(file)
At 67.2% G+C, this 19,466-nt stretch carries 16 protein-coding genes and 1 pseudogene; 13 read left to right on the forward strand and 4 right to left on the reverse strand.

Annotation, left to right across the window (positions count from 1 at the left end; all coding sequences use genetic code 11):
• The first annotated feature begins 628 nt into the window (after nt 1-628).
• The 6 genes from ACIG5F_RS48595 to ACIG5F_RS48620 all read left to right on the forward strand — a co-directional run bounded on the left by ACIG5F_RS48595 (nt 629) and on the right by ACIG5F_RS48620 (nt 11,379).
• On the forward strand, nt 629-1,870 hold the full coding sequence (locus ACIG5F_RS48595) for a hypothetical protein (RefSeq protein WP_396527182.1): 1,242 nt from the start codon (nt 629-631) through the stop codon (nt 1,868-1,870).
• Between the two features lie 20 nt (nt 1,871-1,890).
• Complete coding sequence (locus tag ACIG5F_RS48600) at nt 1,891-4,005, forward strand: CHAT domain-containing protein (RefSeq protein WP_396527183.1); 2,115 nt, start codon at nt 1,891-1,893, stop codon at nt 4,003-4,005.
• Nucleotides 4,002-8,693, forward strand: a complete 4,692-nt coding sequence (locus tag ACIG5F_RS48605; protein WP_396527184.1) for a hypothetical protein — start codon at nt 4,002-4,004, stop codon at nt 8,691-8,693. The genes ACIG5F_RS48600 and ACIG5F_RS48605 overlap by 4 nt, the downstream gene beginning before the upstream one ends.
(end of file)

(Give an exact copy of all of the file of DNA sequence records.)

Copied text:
At 67.2% G+C, this 19,466-nt stretch carries 16 protein-coding genes and 1 pseudogene; 13 read left to right on the forward strand and 4 right to left on the reverse strand.

Annotation, left to right across the window (positions count from 1 at the left end; all coding sequences use genetic code 11):
• The first annotated feature begins 628 nt into the window (after nt 1-628).
• The 6 genes from ACIG5F_RS48595 to ACIG5F_RS48620 all read left to right on the forward strand — a co-directional run bounded on the left by ACIG5F_RS48595 (nt 629) and on the right by ACIG5F_RS48620 (nt 11,379).
• On the forward strand, nt 629-1,870 hold the full coding sequence (locus ACIG5F_RS48595) for a hypothetical protein (RefSeq protein WP_396527182.1): 1,242 nt from the start codon (nt 629-631) through the stop codon (nt 1,868-1,870).
• Between the two features lie 20 nt (nt 1,871-1,890).
• Complete coding sequence (locus tag ACIG5F_RS48600) at nt 1,891-4,005, forward strand: CHAT domain-containing protein (RefSeq protein WP_396527183.1); 2,115 nt, start codon at nt 1,891-1,893, stop codon at nt 4,003-4,005.
• Nucleotides 4,002-8,693, forward strand: a complete 4,692-nt coding sequence (locus tag ACIG5F_RS48605; protein WP_396527184.1) for a hypothetical protein — start codon at nt 4,002-4,004, stop codon at nt 8,691-8,693. The genes ACIG5F_RS48600 and ACIG5F_RS48605 overlap by 4 nt, the downstream gene beginning before the upstream one ends.